Finally there are essential oils. These are concentrates. They’re the forge, able to melt metal and glass, to quickly shift substance from one form to another. While metaphorically speaking that sounds very exciting, I know you don’t actually want to melt your insides—some oils will do the equivalent of that if you ingest them.
The airborne volatiles from essential oils penetrate the mucus membranes in your nose and hit your bloodstream pretty quickly, which makes inhalation the preferred therapeutic method. I’m not gonna say you never want to ingest an essential oil but, because they’re a heavy-duty concentrate, you need a high level of knowledge to do this safely. If you’re not willing to put in the years of study to make these decisions from a place of wisdom, stick to inhaling!
Beyond preparation of the herbs, there’s the chemical composition of the plant itself.
This is were Kratom comes in. Alkaloids are pretty tough on the body for a number of reasons.
I think it’s important here to remind you who I am: Hi. My name’s Maia Toll, registered herbalist with The American Herbalists Guild. I own two herb stores—one in Philadelphia, one in Asheville—and an online shop at www.herbiary.com. I LOVE botanicals. I spent a year in Ireland studying with a traditional medicine woman and have taught everywhere from the jungles of Peru to the University of Pennsylvania. Most importantly: I don’t want you to be scared. I want you to be smart.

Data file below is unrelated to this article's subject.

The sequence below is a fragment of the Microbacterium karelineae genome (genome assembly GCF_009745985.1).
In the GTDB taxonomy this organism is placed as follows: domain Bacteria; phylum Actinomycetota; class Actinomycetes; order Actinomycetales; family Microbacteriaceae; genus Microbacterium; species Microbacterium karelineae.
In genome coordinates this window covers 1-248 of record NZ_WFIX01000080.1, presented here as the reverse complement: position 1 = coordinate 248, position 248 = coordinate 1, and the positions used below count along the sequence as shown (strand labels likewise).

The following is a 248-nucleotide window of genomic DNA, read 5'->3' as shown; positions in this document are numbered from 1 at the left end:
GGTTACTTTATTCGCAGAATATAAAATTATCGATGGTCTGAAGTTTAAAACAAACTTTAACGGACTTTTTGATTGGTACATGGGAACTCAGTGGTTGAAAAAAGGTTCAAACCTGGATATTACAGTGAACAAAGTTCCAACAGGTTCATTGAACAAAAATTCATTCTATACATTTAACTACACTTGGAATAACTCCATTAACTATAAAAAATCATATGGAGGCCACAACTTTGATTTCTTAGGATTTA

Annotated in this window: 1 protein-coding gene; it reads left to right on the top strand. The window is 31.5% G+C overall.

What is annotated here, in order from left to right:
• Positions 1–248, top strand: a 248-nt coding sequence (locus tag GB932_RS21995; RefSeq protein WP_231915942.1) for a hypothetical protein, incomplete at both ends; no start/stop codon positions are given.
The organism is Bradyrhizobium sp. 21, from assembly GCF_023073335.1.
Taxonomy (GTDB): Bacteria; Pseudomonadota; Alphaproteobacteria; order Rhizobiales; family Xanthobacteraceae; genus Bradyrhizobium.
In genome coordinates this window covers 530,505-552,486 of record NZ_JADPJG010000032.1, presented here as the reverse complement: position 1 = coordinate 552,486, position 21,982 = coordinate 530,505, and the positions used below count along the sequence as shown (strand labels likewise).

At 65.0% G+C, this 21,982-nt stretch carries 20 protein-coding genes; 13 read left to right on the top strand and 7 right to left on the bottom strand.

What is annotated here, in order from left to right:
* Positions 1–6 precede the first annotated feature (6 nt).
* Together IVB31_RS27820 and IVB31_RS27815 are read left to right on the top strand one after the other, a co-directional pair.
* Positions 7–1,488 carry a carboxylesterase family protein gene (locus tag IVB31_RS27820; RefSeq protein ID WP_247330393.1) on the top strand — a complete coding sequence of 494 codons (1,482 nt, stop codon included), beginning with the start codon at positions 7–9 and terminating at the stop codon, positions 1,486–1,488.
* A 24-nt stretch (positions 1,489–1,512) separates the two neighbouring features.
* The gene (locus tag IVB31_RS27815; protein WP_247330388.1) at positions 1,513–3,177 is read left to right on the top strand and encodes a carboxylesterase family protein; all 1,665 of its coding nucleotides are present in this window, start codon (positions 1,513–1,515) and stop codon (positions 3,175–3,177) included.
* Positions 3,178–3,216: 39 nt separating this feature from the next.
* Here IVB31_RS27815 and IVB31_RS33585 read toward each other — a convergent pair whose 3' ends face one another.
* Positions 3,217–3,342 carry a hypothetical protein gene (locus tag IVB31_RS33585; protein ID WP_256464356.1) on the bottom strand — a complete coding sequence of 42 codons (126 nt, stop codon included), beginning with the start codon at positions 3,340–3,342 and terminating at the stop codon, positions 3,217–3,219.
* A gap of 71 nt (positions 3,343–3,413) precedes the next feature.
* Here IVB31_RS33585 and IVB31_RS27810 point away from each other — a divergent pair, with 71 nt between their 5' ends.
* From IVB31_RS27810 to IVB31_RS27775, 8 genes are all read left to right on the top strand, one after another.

A few days back, I got an email from a past student who is creating an herb and permaculture program for the prison system. She wrote “the act of making medicine from something you grow is a profoundly powerful act of self care.” I couldn’t agree more.
Something deep, profound, and ancient happens when you step into this medicine with your mind and your heart, your body and your soul.
Botanical medicine is an entry into alchemy. It’s a way to remember yourself and to re-engage with healing on all levels.
I invite you to step into this wisdom. To remember that plants have personalities and potencies, just like people. Nature is a myriad of things: kind is only one possibility.
I always love to hear from you: scroll down to share your experience working with plant medicine.
The rejection was written in less than 144 characters:
Not Interested (STOP).
Like a tweet or a modern-day telegram.
I stare at the words, my mind spooling backward to earlier in the day: Asheville crowded with summer tourists, a confused woman in a blue Camry in the wrong lane. I opened a gap in the relentless traffic on Merrimon Avenue and let her through. She plowed forward, oblivious to everything but her own panicked disorientation. Where’s my wave? I thought.
I wave at the hopeful part of me, the part that really wanted this, and give myself an hour for sad and disconsolate.
Not Interested (STOP).
‘Cause if I know anything, it’s this: wallowing in the dirty water of your failure only gets you a bladder infection. It’s a good way to waste a life.
I could break your heart (and you could break mine) with stories of our rejections, our failures, our almost-rans and not-quite-good-enoughs.
But hear me on this:
Let it ignite your desire.
And then you do what desire dictates: you move toward this thing you love. This thing that drives you. You find a back door, an open window, a never-before-used path.
You re-find your self-faith by putting one foot in front of the other and recreating your world.
Twelve hours later I have 3 new proposals sent.
This is success.
Tell me about a triumph. Tell me about a time (past, or present, or future) when failure fueled you forward. Comments are below!